Energy vs. Tech in 2021

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Energy vs. Tech in 2021

Our 2021 Look Ahead Survey showed that the DataTrek community is most bullish on Technology and Energy, so we’ll take a deeper look at those 2 groups today. In many ways they could not be more different, as the following 2 points highlight.

Point #1: Current and future fundamentals, Wall Street opinions:

Current net profit margins (Tech fantastic, Energy horrible):

  • Technology’s Q3 2020 net margins were the highest of any non-Real Estate Investment Trust (which pays no corporate taxes) sector. The group had a 22.1 percent net operating margin, and that was actually UP from last year’s Q3 of 21.6 percent.

    Both results are more than double the S&P 500’s aggregate net margins of 10.9/11.4 percent for Q3 2020/Q3 2019.
  • Energy was the only S&P 500 sector to post an aggregate net income loss in Q3 2020. In Q3 2019, Energy’s net operating margin was just 5.4 percent.

    That means that even when it was profitable back in 2019, Energy’s net margins were half the S&P 500’s as a whole.

Future earnings (Tech grinds higher, Energy rebounds sharply):

  • Analysts expect Technology to post 8.3 percent revenue growth next year, which will translate into 14.4 percent earnings growth.

    That means Wall Street is looking for Tech to do slightly better on the top line than the S&P 500 as a whole (7.9 percent growth expected) but worse than the index in terms of earnings growth (21.9 percent growth expected).
  • Energy sector analysts expect the group to show 15.4 percent revenue growth next year, the best of any S&P sector. This should be sufficient to bring the group back to profitability after a loss-making 2020.

Valuations (Tech expensive as always, Energy in line with the S&P 500):

  • Tech trades for 26.7x forward 12-month earnings
  • Energy trades for 21.7x forward 12-month earnings
  • The S&P trades for 21.9x forward 12-month earnings

Price targets (Wall Street thinks Tech has more upside):

  • If you bundle up all of Wall Street’s price targets and work out the S&P 500 price level that implies, the index has 9.1 percent upside over the next 12 months.
  • Do the same math using Tech sector analysts’ price targets and you get 8.9 percent upside for this group over the next 12 months.
  • The same math using Energy sector analysts’ price targets gets you implied upside of just 2.0 percent over the next 12 months.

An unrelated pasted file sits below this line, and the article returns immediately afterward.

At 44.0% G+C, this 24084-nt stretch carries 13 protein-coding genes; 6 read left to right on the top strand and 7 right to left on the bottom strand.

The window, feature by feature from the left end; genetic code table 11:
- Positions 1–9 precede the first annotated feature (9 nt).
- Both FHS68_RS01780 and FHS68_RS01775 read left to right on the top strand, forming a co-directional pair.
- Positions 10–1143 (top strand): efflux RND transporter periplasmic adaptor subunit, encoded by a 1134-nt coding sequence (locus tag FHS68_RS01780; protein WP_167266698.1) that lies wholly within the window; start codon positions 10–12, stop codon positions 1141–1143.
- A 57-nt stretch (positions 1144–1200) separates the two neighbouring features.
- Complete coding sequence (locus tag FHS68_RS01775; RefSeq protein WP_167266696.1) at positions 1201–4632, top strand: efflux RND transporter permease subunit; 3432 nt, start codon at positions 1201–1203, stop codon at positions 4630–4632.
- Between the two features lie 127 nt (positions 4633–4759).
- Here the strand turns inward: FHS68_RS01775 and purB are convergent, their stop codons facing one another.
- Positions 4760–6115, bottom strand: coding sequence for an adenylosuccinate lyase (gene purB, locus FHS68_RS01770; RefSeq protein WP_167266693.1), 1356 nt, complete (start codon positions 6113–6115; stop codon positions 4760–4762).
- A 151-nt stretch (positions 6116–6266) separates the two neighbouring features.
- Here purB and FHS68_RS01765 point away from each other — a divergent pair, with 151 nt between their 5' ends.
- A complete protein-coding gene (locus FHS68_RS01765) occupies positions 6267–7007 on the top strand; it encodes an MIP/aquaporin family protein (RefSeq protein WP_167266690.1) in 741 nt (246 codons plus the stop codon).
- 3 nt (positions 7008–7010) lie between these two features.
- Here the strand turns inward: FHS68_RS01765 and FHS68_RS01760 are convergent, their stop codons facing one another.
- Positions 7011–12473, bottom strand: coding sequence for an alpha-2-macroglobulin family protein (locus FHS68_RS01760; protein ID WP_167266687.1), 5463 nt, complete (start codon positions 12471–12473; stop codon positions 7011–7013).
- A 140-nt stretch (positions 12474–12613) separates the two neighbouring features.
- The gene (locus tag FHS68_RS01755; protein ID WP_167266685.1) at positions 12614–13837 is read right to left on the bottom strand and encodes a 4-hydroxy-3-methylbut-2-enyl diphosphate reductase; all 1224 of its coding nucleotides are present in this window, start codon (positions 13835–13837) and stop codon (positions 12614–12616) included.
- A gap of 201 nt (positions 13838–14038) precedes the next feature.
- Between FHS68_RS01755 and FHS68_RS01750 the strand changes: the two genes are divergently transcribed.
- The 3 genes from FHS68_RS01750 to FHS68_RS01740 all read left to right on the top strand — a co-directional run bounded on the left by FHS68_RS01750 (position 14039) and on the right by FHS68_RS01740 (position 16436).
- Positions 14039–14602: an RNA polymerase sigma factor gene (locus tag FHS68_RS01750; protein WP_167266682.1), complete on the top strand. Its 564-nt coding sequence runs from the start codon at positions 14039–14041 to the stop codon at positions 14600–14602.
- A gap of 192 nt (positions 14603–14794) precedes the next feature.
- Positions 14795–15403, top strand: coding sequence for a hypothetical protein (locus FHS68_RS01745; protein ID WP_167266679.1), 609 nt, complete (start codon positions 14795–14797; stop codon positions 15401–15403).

Takeaway (1): Tech’s fundamentals and near-term outlook is classic “quality growth”. Huge, defensible margins. Strong incremental cash flow off an already high base.

Takeaway (2): Energy is classic “cyclical turnaround”. High fixed costs generate huge losses in a downturn and significant operating leverage in an upturn. In this case, there’s a potential 2-fer effect of higher commodity prices and volumes.

Takeaway (3): it is therefore easier to argue that Energy is “cheap”. We can be pretty sure Wall Street analysts have their Tech sector estimates fairly close to right because 2020’s results give them a solid Year 1 base on which to build their 2021 financial models. That’s not the case for Energy, where pricing/volume leverage is harder to call. The only thing that really moves stock prices permanently is changes to earnings expectations, and Energy has more potential to show that in 2021 than Tech.

Point #2: Since we’re talking about potentially overweighting either Technology or Energy in a diversified portfolio, we should also look at the correlations of each sector to the S&P 500. Again, they really could not be more different.

Here is the trailing 90-day rolling correlation of daily returns between the S&P large cap Energy sector and the S&P 500 from 1999 to the Present:

Two points here:

  • The average correlation across this 20-year timeframe is 0.64. That works out to an r-squared of just 41 percent, much lower than the typical 50% level of other groups across business/market cycles.
  • The chart shows why this average correlation is so low: for all the times Energy behaves like a “normal” sector (2009 – 2015, middle-right of the chart), it can also entirely decouple from general equity market action.

Now, here is the same correlation data for the large cap Technology sector relative to the S&P 500 (also 1999 – Present):

Two points here:

  • The average correlation here is much higher, at 0.89. That makes for an r-squared of 79%, which given Tech’s market-leadership status makes sense.
  • Tech’s correlation to the S&P 500 never breaks down the way Energy’s does. The low water marks here are 0.70, not negative or just 0.20, as is visible on the first chart we showed you.

Takeaway: to our thinking, this correlation data speaks to how large an overweight one might want to consider in either Technology or Energy. Given Tech’s general tendency to correlate strongly with the S&P 500, one has to be careful with position size. While there may be periods when Tech zigs and the market zags, they are rare. Conversely, Energy is one of those sectors where under- and over-weighting can deliver good results with only modest position sizing. A little can go a long way.

One last point before wrapping up: don’t forget that Tech is the largest sector in the S&P 500 at 27 percent of the index and Energy is basically the smallest (ex-REITs) at 2.5 percent.

Summing up: readers know we favor cyclicals at the moment, so no surprise that we do like Energy here. While it has perhaps run too far/too fast (+38 percent since October 30th), it does have the ability to show significant operating leverage in 2021. Technology may not be as attractive on that basis, but we have liked the group since starting DataTrek for more secular than cyclical reasons. That sentiment has not changed. In the end, we like both sectors (just as clients do), but for different reasons.